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Of all the camping gear choices, tent-buying is perhaps one of the most perplexing. Green options are few, but they are available to the persistent eco-camper.

How to find eco-friendly tents

As with many eco-choices, the benefits of one type of tent fabric over the other aren’t that clear. Conventionally-grown natural fibers, like cotton and hemp, often require large infusions of pesticides, water, dyes, and energy. Synthetics, on the other hand, are more-often-than-not made from petroleum byproducts and come with toxic finishes. Bottom line: your choice of tent material will largely depend on your camping style, but you should be able to find slightly more earth-friendly options in each camp:

  • High and dry: Camping in a dryer climate? Don’t have far to go? Chemically sensitive? Then you should be able get by with a tent made from natural fibers, such as hemp, wool, and organic cotton. Although a challenge to find, and heavier to carry, they are available through some specialized gear companies and work well when you’re only lugging your gear a short distance. You can often get these types of tents from army surplus outlets. In particular, look for organic versions that are unbleached and free of dyes and convenience finishes (waterproof, permanent press, and stain resistant) to further reduce your tent’s eco-impact.
  • When the rain won’t stop: If you’re camping in a damp climate or heading off on a multi-day hike to remote lands, you’ll want something lightweight and waterproof. In this case, tents made from synthetic fabrics are likely to be your best bet. Just be sure to choose one that’s relatively free of perfluorochemicals (PFCs) and polyvinyl chloride (PVC).
  • Beg, borrow, rent?: If you’re an infrequent camper or having a hard time shelling out the cash for new gear, you may want to consider either borrowing a tent from a friend, renting from your local outdoor center, or buying secondhand.
  • DIYers tent-a-rama!: Whether you’re on a budget or having a hard time locating eco-gear in your area, you may opt to sew or construct your own custom tent. Simple versions consisting of quick tarp configurations suffice for many camping trips. If you’re looking for something a little more structured, get your sewing machine out to sew up your own outdoor home.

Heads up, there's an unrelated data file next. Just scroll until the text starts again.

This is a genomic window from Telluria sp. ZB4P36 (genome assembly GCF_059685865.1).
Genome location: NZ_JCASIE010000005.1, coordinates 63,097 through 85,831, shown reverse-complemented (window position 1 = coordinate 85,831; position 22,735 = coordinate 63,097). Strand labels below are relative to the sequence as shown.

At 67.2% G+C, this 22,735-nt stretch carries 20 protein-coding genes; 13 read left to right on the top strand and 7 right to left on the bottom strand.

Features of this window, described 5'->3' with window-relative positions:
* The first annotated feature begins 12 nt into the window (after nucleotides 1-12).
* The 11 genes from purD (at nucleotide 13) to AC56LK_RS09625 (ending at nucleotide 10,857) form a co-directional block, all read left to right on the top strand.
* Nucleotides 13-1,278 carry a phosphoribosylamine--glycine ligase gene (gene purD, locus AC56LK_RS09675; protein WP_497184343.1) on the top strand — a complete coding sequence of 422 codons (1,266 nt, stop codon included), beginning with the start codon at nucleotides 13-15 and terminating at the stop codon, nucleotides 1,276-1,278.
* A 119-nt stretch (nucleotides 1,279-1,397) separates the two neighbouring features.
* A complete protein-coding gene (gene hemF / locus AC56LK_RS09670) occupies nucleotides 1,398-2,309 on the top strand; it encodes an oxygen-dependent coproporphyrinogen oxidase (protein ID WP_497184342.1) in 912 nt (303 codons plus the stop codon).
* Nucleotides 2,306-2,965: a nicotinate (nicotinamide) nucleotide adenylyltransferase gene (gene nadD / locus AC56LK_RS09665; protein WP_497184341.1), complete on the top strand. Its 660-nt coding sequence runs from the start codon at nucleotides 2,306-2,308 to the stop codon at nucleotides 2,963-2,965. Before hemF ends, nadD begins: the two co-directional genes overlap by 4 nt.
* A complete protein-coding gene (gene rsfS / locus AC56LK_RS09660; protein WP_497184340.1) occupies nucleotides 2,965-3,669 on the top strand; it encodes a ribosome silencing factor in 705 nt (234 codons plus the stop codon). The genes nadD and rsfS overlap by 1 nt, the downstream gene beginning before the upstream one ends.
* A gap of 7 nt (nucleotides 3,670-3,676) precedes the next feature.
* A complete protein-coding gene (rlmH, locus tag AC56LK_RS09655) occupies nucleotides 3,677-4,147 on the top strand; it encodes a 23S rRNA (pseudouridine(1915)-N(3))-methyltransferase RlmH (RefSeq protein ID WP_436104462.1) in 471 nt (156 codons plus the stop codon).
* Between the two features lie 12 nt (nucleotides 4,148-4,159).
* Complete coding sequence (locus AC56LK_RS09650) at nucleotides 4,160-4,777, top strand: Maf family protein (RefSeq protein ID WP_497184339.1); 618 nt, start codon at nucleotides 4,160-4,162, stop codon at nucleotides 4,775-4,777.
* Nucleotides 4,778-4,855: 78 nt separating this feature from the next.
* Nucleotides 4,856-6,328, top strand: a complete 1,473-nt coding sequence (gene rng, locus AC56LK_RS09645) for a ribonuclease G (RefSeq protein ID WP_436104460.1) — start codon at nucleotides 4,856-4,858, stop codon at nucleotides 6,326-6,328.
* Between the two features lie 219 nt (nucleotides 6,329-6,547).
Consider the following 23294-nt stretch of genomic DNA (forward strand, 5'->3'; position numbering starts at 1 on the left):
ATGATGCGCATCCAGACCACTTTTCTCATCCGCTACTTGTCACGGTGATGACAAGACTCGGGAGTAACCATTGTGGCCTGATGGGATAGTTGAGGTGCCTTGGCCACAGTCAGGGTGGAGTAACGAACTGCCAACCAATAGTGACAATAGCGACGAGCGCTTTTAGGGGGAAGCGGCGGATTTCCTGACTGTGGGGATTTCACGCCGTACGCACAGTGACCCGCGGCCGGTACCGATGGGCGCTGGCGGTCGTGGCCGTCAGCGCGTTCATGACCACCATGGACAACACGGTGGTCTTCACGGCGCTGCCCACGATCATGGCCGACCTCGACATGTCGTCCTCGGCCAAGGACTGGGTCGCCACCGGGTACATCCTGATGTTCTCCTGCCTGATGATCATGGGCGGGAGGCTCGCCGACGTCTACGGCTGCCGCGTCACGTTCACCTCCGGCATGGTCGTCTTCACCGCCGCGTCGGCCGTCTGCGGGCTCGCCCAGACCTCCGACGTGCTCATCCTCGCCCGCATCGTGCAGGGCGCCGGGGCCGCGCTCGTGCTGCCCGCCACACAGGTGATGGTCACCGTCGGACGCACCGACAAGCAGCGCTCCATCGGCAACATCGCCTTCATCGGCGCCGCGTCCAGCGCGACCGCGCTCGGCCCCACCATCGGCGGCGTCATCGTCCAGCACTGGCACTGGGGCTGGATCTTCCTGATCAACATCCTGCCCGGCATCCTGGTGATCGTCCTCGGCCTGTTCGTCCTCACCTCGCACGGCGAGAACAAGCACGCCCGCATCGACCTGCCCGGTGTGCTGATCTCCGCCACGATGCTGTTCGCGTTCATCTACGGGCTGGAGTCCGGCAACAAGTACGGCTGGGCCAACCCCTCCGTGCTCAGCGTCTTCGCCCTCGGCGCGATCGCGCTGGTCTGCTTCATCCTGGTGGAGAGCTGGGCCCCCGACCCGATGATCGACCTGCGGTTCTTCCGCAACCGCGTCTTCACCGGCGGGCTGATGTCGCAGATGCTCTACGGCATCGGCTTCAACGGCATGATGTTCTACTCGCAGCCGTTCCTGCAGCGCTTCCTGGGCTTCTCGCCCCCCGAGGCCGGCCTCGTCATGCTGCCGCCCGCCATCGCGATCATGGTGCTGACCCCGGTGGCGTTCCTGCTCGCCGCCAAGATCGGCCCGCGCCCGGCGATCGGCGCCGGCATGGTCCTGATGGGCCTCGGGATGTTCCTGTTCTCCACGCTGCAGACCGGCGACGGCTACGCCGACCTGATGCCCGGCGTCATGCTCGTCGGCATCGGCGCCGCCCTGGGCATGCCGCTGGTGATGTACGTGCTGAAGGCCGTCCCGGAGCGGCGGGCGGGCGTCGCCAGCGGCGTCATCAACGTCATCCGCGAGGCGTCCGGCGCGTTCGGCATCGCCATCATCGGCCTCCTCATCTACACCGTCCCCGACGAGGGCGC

• Stop up the holes: Got a tent that’s looking a little worn and torn? Throwing away an otherwise functional tent only adds to growing resource waste and landfill problems, so try fixing it first. You can find small repair kits at most camping stores, and if you need a little guidance, the web is a great resource for straightforward instructions on replacing grommets, patching holes, or fixing broken poles. Oh, and don’t forget waterproofing your tent. Look for water-repellent coatings made of beeswax and water-based finishes rather than petroleum-based solvents.

Find it! Green tents and repair kits

Choosing a green tent helps you go green because…

  • PVC-free outdoor gear does not contribute to the toxic air, ground, and water pollution associated with the manufacture and disposal of PVC plastic.
  • Natural fibers like hemp, cotton, and wool reduce our dependency on non-renewable oil products.
  • Organic cotton farming keeps thousands of pounds of toxic pesticides and insecticides out of the environment each year, and combats global warming through carbon sequestration.

The debate over which is eco-superior—natural or synthetic—has led some to conclude that it’s a wash.[1] The entire lifecycle of any fiber must be considered when evaluating it’s eco-friendliness—how it’s produced, processed, and recycled (if at all), it’s lifespan and ongoing care, and so on. Ultimately, the greenest tent choice may be the one that’s treated with the least chemicals, the longest-lasting, and one that's best-suited to the task at hand. Cotton, hemp, and wool options are best for short stays in relatively dry climates—their organic versions have less environmental impact than conventionally-grown varieties. Synthetics work better in chronically wet conditions and are preferred by those packing their gear into remote locations, but sans chemical treatments is always best.

Natural fibers